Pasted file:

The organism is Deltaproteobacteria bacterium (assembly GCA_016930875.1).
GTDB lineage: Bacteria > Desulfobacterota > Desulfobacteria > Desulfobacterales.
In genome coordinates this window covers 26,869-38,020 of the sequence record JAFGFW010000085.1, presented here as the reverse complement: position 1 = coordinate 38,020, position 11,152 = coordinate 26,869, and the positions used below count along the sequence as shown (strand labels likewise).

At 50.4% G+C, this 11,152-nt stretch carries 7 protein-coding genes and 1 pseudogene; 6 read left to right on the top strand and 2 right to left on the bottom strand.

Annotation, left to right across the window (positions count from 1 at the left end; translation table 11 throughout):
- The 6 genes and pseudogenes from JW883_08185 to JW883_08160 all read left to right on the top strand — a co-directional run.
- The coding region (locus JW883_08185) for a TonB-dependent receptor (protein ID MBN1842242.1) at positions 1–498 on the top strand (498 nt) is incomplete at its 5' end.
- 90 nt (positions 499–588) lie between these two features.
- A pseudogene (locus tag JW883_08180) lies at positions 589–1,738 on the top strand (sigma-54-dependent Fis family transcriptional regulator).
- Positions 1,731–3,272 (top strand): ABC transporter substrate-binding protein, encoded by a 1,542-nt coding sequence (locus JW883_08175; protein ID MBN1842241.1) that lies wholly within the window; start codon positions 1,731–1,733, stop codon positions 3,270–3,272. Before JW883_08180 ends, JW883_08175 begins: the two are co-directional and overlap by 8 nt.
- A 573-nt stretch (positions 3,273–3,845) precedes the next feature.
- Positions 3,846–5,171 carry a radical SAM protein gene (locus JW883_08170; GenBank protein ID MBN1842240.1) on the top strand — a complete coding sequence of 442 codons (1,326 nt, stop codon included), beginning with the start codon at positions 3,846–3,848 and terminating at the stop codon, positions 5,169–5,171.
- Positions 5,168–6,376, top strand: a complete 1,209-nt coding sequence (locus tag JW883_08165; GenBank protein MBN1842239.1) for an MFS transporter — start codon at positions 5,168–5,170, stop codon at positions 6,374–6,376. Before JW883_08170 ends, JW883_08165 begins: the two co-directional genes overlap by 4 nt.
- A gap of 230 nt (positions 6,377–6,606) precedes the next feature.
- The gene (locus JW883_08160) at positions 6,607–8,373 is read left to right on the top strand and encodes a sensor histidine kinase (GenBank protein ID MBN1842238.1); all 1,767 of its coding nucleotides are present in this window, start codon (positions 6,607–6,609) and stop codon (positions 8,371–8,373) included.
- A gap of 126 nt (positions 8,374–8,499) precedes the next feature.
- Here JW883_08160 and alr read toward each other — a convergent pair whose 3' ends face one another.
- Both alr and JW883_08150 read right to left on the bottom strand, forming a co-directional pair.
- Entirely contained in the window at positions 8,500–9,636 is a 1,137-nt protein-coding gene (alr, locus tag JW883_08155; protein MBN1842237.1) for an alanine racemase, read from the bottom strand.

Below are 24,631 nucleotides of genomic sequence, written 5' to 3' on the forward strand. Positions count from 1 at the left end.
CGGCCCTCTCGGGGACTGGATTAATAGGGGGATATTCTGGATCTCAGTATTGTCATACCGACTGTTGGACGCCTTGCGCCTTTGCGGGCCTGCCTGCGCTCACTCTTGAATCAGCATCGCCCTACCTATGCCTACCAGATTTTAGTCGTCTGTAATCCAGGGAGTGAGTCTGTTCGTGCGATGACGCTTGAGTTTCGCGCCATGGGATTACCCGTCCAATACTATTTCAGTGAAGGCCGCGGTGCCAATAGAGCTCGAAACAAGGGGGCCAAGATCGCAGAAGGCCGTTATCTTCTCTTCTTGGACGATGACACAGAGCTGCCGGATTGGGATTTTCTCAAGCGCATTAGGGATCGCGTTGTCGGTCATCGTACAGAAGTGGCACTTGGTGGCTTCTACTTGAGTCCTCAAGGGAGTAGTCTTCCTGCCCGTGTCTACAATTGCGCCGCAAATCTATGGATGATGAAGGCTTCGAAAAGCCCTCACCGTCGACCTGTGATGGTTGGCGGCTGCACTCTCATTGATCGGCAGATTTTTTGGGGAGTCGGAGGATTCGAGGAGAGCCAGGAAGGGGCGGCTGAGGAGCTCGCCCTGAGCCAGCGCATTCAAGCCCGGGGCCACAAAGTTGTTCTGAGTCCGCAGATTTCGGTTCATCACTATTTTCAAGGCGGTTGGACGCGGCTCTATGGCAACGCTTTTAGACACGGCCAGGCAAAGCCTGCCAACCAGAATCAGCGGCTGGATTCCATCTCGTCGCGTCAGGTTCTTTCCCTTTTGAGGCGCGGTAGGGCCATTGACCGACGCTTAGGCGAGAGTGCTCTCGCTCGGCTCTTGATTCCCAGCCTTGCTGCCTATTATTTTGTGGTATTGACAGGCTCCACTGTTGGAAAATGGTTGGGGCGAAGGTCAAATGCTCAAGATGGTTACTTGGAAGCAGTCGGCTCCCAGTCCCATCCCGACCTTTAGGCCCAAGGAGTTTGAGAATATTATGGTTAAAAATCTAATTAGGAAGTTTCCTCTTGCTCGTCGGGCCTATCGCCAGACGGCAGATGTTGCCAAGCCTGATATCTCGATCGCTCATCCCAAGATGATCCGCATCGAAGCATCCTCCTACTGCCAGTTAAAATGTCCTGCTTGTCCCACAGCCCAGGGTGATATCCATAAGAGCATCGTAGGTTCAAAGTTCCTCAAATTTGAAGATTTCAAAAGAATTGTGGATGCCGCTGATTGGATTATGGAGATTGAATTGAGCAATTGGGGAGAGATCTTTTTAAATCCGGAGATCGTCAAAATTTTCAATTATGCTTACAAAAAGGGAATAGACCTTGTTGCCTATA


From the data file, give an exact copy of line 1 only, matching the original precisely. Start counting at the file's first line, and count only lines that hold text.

The organism is Deltaproteobacteria bacterium (assembly GCA_016930875.1).